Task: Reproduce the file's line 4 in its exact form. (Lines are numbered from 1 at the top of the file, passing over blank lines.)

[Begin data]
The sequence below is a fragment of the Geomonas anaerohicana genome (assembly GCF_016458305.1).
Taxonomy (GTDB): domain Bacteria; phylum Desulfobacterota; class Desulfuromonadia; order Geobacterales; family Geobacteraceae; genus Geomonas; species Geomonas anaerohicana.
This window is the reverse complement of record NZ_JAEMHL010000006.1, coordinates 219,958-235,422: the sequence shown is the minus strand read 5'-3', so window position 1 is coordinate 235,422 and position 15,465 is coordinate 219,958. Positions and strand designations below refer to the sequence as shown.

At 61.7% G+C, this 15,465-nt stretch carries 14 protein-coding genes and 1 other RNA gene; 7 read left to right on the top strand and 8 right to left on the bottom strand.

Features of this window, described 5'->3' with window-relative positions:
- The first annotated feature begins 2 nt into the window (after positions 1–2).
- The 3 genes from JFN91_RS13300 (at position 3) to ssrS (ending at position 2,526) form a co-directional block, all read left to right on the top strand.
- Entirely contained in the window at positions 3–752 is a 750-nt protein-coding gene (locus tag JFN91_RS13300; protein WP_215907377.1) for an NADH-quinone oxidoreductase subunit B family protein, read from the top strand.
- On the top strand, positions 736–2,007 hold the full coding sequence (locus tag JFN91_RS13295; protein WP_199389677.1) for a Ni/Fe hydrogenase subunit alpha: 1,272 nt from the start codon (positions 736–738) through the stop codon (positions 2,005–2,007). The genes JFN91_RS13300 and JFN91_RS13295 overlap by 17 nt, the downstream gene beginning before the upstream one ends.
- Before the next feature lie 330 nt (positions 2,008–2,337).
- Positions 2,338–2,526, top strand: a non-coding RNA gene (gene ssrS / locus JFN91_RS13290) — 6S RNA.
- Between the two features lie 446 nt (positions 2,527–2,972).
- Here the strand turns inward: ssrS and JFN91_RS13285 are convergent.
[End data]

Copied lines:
At 61.7% G+C, this 15,465-nt stretch carries 14 protein-coding genes and 1 other RNA gene; 7 read left to right on the top strand and 8 right to left on the bottom strand.